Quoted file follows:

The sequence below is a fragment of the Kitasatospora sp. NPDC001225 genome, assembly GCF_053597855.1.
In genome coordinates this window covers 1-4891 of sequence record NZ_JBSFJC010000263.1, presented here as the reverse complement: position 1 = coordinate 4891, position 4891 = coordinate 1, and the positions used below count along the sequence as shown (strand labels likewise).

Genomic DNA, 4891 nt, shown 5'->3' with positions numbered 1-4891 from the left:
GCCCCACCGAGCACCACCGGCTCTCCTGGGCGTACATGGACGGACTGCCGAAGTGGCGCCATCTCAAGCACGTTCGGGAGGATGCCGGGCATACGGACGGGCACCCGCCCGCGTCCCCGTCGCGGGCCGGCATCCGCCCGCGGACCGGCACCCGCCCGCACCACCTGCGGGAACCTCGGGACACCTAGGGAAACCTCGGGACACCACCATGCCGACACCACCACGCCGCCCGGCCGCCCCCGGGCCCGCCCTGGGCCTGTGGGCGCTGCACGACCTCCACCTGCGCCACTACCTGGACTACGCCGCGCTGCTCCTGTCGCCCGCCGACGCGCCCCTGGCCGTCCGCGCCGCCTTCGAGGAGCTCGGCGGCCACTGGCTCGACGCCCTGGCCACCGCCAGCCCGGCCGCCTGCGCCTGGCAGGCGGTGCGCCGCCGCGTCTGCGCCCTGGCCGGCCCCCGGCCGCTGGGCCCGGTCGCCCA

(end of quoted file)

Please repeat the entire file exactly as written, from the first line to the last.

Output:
The sequence below is a fragment of the Kitasatospora sp. NPDC001225 genome, assembly GCF_053597855.1.
In genome coordinates this window covers 1-4891 of sequence record NZ_JBSFJC010000263.1, presented here as the reverse complement: position 1 = coordinate 4891, position 4891 = coordinate 1, and the positions used below count along the sequence as shown (strand labels likewise).

Genomic DNA, 4891 nt, shown 5'->3' with positions numbered 1-4891 from the left:
GCCCCACCGAGCACCACCGGCTCTCCTGGGCGTACATGGACGGACTGCCGAAGTGGCGCCATCTCAAGCACGTTCGGGAGGATGCCGGGCATACGGACGGGCACCCGCCCGCGTCCCCGTCGCGGGCCGGCATCCGCCCGCGGACCGGCACCCGCCCGCACCACCTGCGGGAACCTCGGGACACCTAGGGAAACCTCGGGACACCACCATGCCGACACCACCACGCCGCCCGGCCGCCCCCGGGCCCGCCCTGGGCCTGTGGGCGCTGCACGACCTCCACCTGCGCCACTACCTGGACTACGCCGCGCTGCTCCTGTCGCCCGCCGACGCGCCCCTGGCCGTCCGCGCCGCCTTCGAGGAGCTCGGCGGCCACTGGCTCGACGCCCTGGCCACCGCCAGCCCGGCCGCCTGCGCCTGGCAGGCGGTGCGCCGCCGCGTCTGCGCCCTGGCCGGCCCCCGGCCGCTGGGCCCGGTCGCCCA